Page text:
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Camp Fire

Started by sparking power lines, the Camp Fire raced through Paradise, California, in under 4 hours.

The Camp Fire began in the early morning hours of November 8, 2018, and burned for over two weeks. Northern California was amid a multi-year drought when a sparking power line, maintained by Pacific Gas and Electric, set fire to the forest. Within 4 hours of the fire starting, the fire had burned through the town of Paradise; in the first two days, it burned over 100,000 acres. At the height of its speed, the Camp Fire burned the length of 80 football fields, which is about 4.5 miles, in one minute.

Thousands of people were evacuated as the Camp Fire raced through Paradise. Eighty-five people were killed by the blaze. The rapid speed at which the Camp Fire spread gave residents of Paradise little to no notice of evacuation. Many of the deceased died as they tried to escape the fire in their cars. Those who were able to leave often traveled through heavy smoke as the chaotic evacuation ensued. At least 18,800 structures, including 14,000 residences, were destroyed in the Camp Fire. Over 5,000 firefighters from multiple states were dispatched to respond to the fire; and 153,335 total acres were burned. Insurance claims for losses totaled around $8.4 billion.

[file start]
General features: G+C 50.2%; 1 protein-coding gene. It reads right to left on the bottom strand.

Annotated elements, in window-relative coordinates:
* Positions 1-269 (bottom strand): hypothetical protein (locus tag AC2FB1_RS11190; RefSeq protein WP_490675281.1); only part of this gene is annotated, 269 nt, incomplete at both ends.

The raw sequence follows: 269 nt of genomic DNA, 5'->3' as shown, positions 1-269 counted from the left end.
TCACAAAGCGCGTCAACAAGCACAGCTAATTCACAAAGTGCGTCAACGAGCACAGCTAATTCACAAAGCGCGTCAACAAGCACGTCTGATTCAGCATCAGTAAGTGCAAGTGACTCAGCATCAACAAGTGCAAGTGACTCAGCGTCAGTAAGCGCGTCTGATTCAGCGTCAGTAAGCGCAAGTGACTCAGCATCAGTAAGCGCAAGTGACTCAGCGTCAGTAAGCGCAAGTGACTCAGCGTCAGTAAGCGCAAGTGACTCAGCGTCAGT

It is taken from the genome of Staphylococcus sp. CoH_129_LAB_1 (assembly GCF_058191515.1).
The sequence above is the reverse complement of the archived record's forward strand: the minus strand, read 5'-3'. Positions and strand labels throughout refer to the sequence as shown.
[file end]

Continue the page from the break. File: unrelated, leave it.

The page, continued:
Prescient’s innovative wildfire risk assessment tool will help the electric utility industry to modernize to the lowest possible wildfire risk, and prevent fires from being started by sparking power lines. Contact us to learn more.  

PG&E's Future Safety Investments

Among the important wildfire safety investments in the December 20, 2019 settlement agreement are the following components of PG&E's Community Wildfire Safety Program:

  • Installing stronger and more resilient poles and covered power lines in the highest fire-threat areas.

  • Increasing ongoing work to keep power lines clear of branches from an estimated 120 million trees with the potential to grow or fall into overhead power lines, including annual vegetation inspection of approximately 81,000 miles of high-voltage electric distribution lines.

  • Implementing SmartMeter™ technology to identify and respond to fallen power lines more quickly.

  • Expanding the network of weather stations to enhance weather forecasting and modeling by adding 1,300 new weather stations in high fire-risk areas by 2022.

  • Installing nearly 600 new high-definition cameras in high fire-threat areas, increasing coverage across these areas to more than 90 percent.


The settlement agreement also calls for further investing in technologies and strategies that minimize the impacts of Public Safety Power Shutoffs, among other tools PG&E uses to reduce the risks of wildfire.



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